I also had the opportunity to meet Mrs. Martha Wright and her grandson, Mr. Ulandis Forte, who filed a petition with the FCC almost ten years ago to request that the Commission help make interstate long distance rates for inmates and their families affordable. The good news is that the familial bond between Mrs. Wright and her grandson was not broken by exorbitant prison payphone rates. Mr. Forte has paid his debt to society, was recently released from prison, and they are now reunited. But what this family has not done is stop fighting for all of the others who remain desperate to hear the voices of their incarcerated loved ones on a regular basis. They know what it’s like when you can’t afford to make even a short call, let alone the more important ones containing the missing news that all families want to share—such as hearing your child’s first words or describing their first academic highlight or great sports feat. And let us not minimize the power behind simply hearing and expressing those three words, ‘I love you.’
I am uplifted that both political parties during their respective conventions this summer reiterated their commitments to policies that will reduce the recidivism rate in our nation, and I am further energized in that this agency also has a role to play in doing just that. It is the Commission’s responsibility to ensure that interstate phone rates are just and reasonable, and we have an obligation to ensure that basic, affordable phone service is available to all Americans, including low-income consumers. Incarcerated individuals and their loved ones should not be the exceptions here, and as watchdogs of the public interest, this Commission must and should act expeditiously. It is time for us to do the right thing and answer the Wright Petition.”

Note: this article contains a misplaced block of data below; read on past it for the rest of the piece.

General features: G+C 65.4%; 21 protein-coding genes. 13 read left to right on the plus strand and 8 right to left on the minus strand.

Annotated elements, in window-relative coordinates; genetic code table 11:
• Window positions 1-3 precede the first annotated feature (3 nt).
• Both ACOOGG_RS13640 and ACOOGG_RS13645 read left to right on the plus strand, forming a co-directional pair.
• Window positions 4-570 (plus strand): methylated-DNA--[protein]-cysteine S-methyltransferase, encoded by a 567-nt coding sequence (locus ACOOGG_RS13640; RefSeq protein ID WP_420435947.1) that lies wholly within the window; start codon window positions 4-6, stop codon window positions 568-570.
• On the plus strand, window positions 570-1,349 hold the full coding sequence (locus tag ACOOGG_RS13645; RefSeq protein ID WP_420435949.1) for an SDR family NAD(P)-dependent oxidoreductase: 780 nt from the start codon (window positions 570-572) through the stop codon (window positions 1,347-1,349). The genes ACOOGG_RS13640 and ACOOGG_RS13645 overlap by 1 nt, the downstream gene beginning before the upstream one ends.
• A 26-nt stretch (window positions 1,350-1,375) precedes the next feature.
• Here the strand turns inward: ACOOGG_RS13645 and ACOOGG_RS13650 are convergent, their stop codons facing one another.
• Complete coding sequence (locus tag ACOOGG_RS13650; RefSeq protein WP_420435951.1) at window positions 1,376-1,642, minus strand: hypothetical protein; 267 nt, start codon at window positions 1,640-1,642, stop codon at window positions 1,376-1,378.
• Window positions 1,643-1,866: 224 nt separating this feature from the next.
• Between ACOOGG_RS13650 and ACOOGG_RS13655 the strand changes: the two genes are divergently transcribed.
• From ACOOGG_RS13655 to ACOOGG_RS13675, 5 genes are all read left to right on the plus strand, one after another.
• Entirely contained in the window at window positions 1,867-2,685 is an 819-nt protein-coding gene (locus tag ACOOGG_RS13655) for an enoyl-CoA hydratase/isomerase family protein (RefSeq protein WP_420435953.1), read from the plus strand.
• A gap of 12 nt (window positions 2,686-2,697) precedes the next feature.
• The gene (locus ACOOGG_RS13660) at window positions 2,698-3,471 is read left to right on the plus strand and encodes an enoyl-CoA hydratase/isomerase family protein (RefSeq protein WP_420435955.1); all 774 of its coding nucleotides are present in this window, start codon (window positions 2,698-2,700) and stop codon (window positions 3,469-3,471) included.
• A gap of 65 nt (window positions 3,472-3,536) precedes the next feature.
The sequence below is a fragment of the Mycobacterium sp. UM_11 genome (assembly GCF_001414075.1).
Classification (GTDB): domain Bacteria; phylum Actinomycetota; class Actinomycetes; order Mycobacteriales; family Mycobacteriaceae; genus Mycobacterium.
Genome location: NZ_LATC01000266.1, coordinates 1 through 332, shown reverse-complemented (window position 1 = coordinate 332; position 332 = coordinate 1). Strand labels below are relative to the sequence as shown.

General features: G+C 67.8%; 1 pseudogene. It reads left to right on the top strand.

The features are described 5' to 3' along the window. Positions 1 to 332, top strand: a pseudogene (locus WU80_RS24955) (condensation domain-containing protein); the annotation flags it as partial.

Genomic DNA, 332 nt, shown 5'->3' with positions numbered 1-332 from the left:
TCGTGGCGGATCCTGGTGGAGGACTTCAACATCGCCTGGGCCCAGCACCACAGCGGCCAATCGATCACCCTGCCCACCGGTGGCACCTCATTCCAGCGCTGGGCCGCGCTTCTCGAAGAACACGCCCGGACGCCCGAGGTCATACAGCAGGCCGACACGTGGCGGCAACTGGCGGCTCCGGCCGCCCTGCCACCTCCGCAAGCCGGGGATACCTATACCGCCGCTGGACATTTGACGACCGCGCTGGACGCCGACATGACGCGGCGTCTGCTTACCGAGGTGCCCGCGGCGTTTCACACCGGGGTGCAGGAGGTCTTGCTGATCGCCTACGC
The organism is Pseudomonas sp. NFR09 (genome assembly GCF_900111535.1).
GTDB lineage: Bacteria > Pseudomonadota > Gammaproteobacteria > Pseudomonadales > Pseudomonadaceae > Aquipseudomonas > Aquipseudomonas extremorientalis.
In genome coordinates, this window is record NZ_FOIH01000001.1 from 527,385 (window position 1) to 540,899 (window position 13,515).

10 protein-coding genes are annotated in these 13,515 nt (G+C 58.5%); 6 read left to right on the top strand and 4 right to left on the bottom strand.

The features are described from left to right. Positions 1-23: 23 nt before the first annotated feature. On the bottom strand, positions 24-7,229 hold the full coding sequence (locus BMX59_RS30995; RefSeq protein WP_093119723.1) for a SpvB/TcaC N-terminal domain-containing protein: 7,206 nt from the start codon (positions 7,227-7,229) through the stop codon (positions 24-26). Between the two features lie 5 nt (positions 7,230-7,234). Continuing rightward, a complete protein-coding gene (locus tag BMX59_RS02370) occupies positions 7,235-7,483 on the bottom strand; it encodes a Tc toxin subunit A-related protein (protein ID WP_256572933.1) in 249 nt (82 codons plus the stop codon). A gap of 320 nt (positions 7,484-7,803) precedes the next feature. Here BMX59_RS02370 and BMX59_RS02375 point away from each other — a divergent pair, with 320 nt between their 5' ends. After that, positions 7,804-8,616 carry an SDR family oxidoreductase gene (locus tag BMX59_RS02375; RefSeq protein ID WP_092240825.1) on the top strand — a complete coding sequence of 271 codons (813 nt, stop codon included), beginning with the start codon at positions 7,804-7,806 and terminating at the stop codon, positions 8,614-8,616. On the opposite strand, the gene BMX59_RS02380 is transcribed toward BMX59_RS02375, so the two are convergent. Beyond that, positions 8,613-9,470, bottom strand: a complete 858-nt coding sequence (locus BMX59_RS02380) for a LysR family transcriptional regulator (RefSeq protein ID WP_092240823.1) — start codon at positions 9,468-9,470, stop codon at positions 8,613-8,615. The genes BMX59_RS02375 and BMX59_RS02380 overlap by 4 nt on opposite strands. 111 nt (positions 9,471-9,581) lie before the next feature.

The film, “Middle of Nowhere” will see official release on October 12th, and is attached to a social action campaign led by Participant Media, distributor of the film. Participant Media has partnered with the Media Action Grassroots Network to gather signatures through an online petition urging the FCC to adopt affordable rates for long distance phone calls from prisons, jails and detention centers.
A project of the Center for Media Justice, the Media Action Grassroots Network is a local to local alliance of community-based organizations collaborating for a more just and humane society through media rights and access.